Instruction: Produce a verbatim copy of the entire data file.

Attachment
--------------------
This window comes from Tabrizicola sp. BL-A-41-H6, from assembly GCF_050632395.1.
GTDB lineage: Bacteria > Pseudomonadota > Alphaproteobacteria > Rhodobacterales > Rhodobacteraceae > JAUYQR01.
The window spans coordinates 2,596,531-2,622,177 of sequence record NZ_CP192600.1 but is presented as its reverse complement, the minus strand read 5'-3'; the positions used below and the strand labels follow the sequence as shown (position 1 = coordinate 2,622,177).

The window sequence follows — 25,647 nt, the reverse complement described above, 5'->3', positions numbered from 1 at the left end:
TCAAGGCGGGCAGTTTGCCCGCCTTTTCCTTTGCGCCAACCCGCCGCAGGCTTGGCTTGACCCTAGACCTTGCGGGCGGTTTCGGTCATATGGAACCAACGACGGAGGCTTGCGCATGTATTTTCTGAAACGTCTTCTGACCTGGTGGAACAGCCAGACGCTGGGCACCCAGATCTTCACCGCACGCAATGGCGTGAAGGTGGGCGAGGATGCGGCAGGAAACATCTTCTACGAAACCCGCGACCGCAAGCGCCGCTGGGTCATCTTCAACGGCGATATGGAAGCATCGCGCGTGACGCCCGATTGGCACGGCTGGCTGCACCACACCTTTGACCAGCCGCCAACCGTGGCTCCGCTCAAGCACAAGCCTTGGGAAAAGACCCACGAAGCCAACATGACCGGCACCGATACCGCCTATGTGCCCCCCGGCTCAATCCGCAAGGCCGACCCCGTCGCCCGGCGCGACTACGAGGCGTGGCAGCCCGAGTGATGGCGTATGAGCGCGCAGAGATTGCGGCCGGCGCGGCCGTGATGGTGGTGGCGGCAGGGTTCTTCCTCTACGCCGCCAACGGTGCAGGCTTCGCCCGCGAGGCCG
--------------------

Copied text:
This window comes from Tabrizicola sp. BL-A-41-H6, from assembly GCF_050632395.1.
GTDB lineage: Bacteria > Pseudomonadota > Alphaproteobacteria > Rhodobacterales > Rhodobacteraceae > JAUYQR01.
The window spans coordinates 2,596,531-2,622,177 of sequence record NZ_CP192600.1 but is presented as its reverse complement, the minus strand read 5'-3'; the positions used below and the strand labels follow the sequence as shown (position 1 = coordinate 2,622,177).

The window sequence follows — 25,647 nt, the reverse complement described above, 5'->3', positions numbered from 1 at the left end:
TCAAGGCGGGCAGTTTGCCCGCCTTTTCCTTTGCGCCAACCCGCCGCAGGCTTGGCTTGACCCTAGACCTTGCGGGCGGTTTCGGTCATATGGAACCAACGACGGAGGCTTGCGCATGTATTTTCTGAAACGTCTTCTGACCTGGTGGAACAGCCAGACGCTGGGCACCCAGATCTTCACCGCACGCAATGGCGTGAAGGTGGGCGAGGATGCGGCAGGAAACATCTTCTACGAAACCCGCGACCGCAAGCGCCGCTGGGTCATCTTCAACGGCGATATGGAAGCATCGCGCGTGACGCCCGATTGGCACGGCTGGCTGCACCACACCTTTGACCAGCCGCCAACCGTGGCTCCGCTCAAGCACAAGCCTTGGGAAAAGACCCACGAAGCCAACATGACCGGCACCGATACCGCCTATGTGCCCCCCGGCTCAATCCGCAAGGCCGACCCCGTCGCCCGGCGCGACTACGAGGCGTGGCAGCCCGAGTGATGGCGTATGAGCGCGCAGAGATTGCGGCCGGCGCGGCCGTGATGGTGGTGGCGGCAGGGTTCTTCCTCTACGCCGCCAACGGTGCAGGCTTCGCCCGCGAGGCCG